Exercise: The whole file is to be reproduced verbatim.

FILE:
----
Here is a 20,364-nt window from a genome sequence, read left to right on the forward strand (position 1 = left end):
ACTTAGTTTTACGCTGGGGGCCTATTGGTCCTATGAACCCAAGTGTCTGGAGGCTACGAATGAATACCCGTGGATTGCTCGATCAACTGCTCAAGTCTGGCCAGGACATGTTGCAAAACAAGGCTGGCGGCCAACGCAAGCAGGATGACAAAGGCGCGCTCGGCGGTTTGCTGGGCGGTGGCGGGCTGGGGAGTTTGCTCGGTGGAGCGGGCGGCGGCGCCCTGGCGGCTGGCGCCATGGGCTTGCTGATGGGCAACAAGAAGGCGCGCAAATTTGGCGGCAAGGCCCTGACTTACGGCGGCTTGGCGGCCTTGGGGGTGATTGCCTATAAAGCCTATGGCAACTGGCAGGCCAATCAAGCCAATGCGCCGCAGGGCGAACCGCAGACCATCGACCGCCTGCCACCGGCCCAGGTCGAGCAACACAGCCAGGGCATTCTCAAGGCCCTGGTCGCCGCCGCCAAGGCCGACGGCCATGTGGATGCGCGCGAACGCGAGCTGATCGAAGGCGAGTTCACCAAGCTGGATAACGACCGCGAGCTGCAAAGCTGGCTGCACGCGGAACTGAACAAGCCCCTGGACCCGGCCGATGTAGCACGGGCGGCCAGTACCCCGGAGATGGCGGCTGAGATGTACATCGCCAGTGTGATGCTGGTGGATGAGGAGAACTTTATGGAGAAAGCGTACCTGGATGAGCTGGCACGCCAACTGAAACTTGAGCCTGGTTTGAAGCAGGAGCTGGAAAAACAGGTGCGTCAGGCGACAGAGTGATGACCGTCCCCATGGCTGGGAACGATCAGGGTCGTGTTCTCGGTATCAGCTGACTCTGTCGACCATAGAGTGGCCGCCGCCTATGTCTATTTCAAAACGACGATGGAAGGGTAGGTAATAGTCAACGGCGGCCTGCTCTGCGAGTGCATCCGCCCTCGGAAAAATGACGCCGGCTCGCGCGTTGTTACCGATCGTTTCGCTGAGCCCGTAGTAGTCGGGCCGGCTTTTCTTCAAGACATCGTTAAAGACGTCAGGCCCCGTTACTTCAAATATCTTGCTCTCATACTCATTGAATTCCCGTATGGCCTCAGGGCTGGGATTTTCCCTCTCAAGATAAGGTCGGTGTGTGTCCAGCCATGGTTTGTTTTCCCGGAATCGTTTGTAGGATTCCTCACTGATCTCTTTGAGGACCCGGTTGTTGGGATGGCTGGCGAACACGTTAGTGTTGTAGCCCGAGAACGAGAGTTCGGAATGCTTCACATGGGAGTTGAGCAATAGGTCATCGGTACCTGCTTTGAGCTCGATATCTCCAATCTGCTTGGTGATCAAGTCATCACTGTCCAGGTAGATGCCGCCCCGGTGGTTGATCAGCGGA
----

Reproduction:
Here is a 20,364-nt window from a genome sequence, read left to right on the forward strand (position 1 = left end):
ACTTAGTTTTACGCTGGGGGCCTATTGGTCCTATGAACCCAAGTGTCTGGAGGCTACGAATGAATACCCGTGGATTGCTCGATCAACTGCTCAAGTCTGGCCAGGACATGTTGCAAAACAAGGCTGGCGGCCAACGCAAGCAGGATGACAAAGGCGCGCTCGGCGGTTTGCTGGGCGGTGGCGGGCTGGGGAGTTTGCTCGGTGGAGCGGGCGGCGGCGCCCTGGCGGCTGGCGCCATGGGCTTGCTGATGGGCAACAAGAAGGCGCGCAAATTTGGCGGCAAGGCCCTGACTTACGGCGGCTTGGCGGCCTTGGGGGTGATTGCCTATAAAGCCTATGGCAACTGGCAGGCCAATCAAGCCAATGCGCCGCAGGGCGAACCGCAGACCATCGACCGCCTGCCACCGGCCCAGGTCGAGCAACACAGCCAGGGCATTCTCAAGGCCCTGGTCGCCGCCGCCAAGGCCGACGGCCATGTGGATGCGCGCGAACGCGAGCTGATCGAAGGCGAGTTCACCAAGCTGGATAACGACCGCGAGCTGCAAAGCTGGCTGCACGCGGAACTGAACAAGCCCCTGGACCCGGCCGATGTAGCACGGGCGGCCAGTACCCCGGAGATGGCGGCTGAGATGTACATCGCCAGTGTGATGCTGGTGGATGAGGAGAACTTTATGGAGAAAGCGTACCTGGATGAGCTGGCACGCCAACTGAAACTTGAGCCTGGTTTGAAGCAGGAGCTGGAAAAACAGGTGCGTCAGGCGACAGAGTGATGACCGTCCCCATGGCTGGGAACGATCAGGGTCGTGTTCTCGGTATCAGCTGACTCTGTCGACCATAGAGTGGCCGCCGCCTATGTCTATTTCAAAACGACGATGGAAGGGTAGGTAATAGTCAACGGCGGCCTGCTCTGCGAGTGCATCCGCCCTCGGAAAAATGACGCCGGCTCGCGCGTTGTTACCGATCGTTTCGCTGAGCCCGTAGTAGTCGGGCCGGCTTTTCTTCAAGACATCGTTAAAGACGTCAGGCCCCGTTACTTCAAATATCTTGCTCTCATACTCATTGAATTCCCGTATGGCCTCAGGGCTGGGATTTTCCCTCTCAAGATAAGGTCGGTGTGTGTCCAGCCATGGTTTGTTTTCCCGGAATCGTTTGTAGGATTCCTCACTGATCTCTTTGAGGACCCGGTTGTTGGGATGGCTGGCGAACACGTTAGTGTTGTAGCCCGAGAACGAGAGTTCGGAATGCTTCACATGGGAGTTGAGCAATAGGTCATCGGTACCTGCTTTGAGCTCGATATCTCCAATCTGCTTGGTGATCAAGTCATCACTGTCCAGGTAGATGCCGCCCCGGTGGTTGATCAGCGGA